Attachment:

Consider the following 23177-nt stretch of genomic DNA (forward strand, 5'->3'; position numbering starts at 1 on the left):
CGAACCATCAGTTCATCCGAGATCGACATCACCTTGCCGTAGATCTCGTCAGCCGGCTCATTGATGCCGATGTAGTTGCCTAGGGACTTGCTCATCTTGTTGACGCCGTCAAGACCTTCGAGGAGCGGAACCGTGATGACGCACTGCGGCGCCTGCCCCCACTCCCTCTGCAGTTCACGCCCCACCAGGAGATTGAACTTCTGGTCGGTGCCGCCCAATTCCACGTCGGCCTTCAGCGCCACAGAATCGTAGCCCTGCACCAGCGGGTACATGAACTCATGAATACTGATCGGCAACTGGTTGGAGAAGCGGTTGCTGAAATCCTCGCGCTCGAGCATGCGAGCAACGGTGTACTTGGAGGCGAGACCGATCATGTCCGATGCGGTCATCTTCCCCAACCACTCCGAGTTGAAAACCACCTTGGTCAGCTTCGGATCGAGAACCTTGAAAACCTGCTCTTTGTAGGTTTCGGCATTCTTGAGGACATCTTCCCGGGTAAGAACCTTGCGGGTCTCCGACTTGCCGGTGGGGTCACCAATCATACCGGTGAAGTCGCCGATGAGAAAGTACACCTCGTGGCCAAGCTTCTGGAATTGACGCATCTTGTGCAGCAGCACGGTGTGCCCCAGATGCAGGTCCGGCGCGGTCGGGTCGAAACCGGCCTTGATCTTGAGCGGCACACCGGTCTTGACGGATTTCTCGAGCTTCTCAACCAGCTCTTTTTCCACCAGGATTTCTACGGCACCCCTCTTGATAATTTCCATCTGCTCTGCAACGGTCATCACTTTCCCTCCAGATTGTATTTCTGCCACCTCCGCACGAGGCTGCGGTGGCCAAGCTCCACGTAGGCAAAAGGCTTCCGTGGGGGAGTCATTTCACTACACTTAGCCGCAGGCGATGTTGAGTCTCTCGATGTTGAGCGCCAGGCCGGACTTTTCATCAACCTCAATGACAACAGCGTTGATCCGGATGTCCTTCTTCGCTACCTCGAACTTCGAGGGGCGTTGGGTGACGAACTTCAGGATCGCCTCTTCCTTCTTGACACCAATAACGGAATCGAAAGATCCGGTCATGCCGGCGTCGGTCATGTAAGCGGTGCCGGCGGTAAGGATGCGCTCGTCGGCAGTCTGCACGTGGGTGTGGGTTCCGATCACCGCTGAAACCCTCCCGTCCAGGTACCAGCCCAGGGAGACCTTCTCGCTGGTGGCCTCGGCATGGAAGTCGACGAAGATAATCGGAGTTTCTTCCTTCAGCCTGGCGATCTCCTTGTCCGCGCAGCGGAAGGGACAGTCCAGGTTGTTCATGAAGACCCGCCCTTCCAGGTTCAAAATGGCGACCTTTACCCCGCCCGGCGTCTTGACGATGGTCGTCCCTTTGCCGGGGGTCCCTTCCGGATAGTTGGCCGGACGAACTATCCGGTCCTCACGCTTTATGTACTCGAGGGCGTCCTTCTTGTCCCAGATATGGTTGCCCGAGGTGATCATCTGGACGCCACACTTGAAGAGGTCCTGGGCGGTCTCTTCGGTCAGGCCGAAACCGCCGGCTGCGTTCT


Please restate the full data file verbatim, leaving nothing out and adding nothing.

Consider the following 23177-nt stretch of genomic DNA (forward strand, 5'->3'; position numbering starts at 1 on the left):
CGAACCATCAGTTCATCCGAGATCGACATCACCTTGCCGTAGATCTCGTCAGCCGGCTCATTGATGCCGATGTAGTTGCCTAGGGACTTGCTCATCTTGTTGACGCCGTCAAGACCTTCGAGGAGCGGAACCGTGATGACGCACTGCGGCGCCTGCCCCCACTCCCTCTGCAGTTCACGCCCCACCAGGAGATTGAACTTCTGGTCGGTGCCGCCCAATTCCACGTCGGCCTTCAGCGCCACAGAATCGTAGCCCTGCACCAGCGGGTACATGAACTCATGAATACTGATCGGCAACTGGTTGGAGAAGCGGTTGCTGAAATCCTCGCGCTCGAGCATGCGAGCAACGGTGTACTTGGAGGCGAGACCGATCATGTCCGATGCGGTCATCTTCCCCAACCACTCCGAGTTGAAAACCACCTTGGTCAGCTTCGGATCGAGAACCTTGAAAACCTGCTCTTTGTAGGTTTCGGCATTCTTGAGGACATCTTCCCGGGTAAGAACCTTGCGGGTCTCCGACTTGCCGGTGGGGTCACCAATCATACCGGTGAAGTCGCCGATGAGAAAGTACACCTCGTGGCCAAGCTTCTGGAATTGACGCATCTTGTGCAGCAGCACGGTGTGCCCCAGATGCAGGTCCGGCGCGGTCGGGTCGAAACCGGCCTTGATCTTGAGCGGCACACCGGTCTTGACGGATTTCTCGAGCTTCTCAACCAGCTCTTTTTCCACCAGGATTTCTACGGCACCCCTCTTGATAATTTCCATCTGCTCTGCAACGGTCATCACTTTCCCTCCAGATTGTATTTCTGCCACCTCCGCACGAGGCTGCGGTGGCCAAGCTCCACGTAGGCAAAAGGCTTCCGTGGGGGAGTCATTTCACTACACTTAGCCGCAGGCGATGTTGAGTCTCTCGATGTTGAGCGCCAGGCCGGACTTTTCATCAACCTCAATGACAACAGCGTTGATCCGGATGTCCTTCTTCGCTACCTCGAACTTCGAGGGGCGTTGGGTGACGAACTTCAGGATCGCCTCTTCCTTCTTGACACCAATAACGGAATCGAAAGATCCGGTCATGCCGGCGTCGGTCATGTAAGCGGTGCCGGCGGTAAGGATGCGCTCGTCGGCAGTCTGCACGTGGGTGTGGGTTCCGATCACCGCTGAAACCCTCCCGTCCAGGTACCAGCCCAGGGAGACCTTCTCGCTGGTGGCCTCGGCATGGAAGTCGACGAAGATAATCGGAGTTTCTTCCTTCAGCCTGGCGATCTCCTTGTCCGCGCAGCGGAAGGGACAGTCCAGGTTGTTCATGAAGACCCGCCCTTCCAGGTTCAAAATGGCGACCTTTACCCCGCCCGGCGTCTTGACGATGGTCGTCCCTTTGCCGGGGGTCCCTTCCGGATAGTTGGCCGGACGAACTATCCGGTCCTCACGCTTTATGTACTCGAGGGCGTCCTTCTTGTCCCAGATATGGTTGCCCGAGGTGATCATCTGGACGCCACACTTGAAGAGGTCCTGGGCGGTCTCTTCGGTCAGGCCGAAACCGCCGGCTGCGTTCT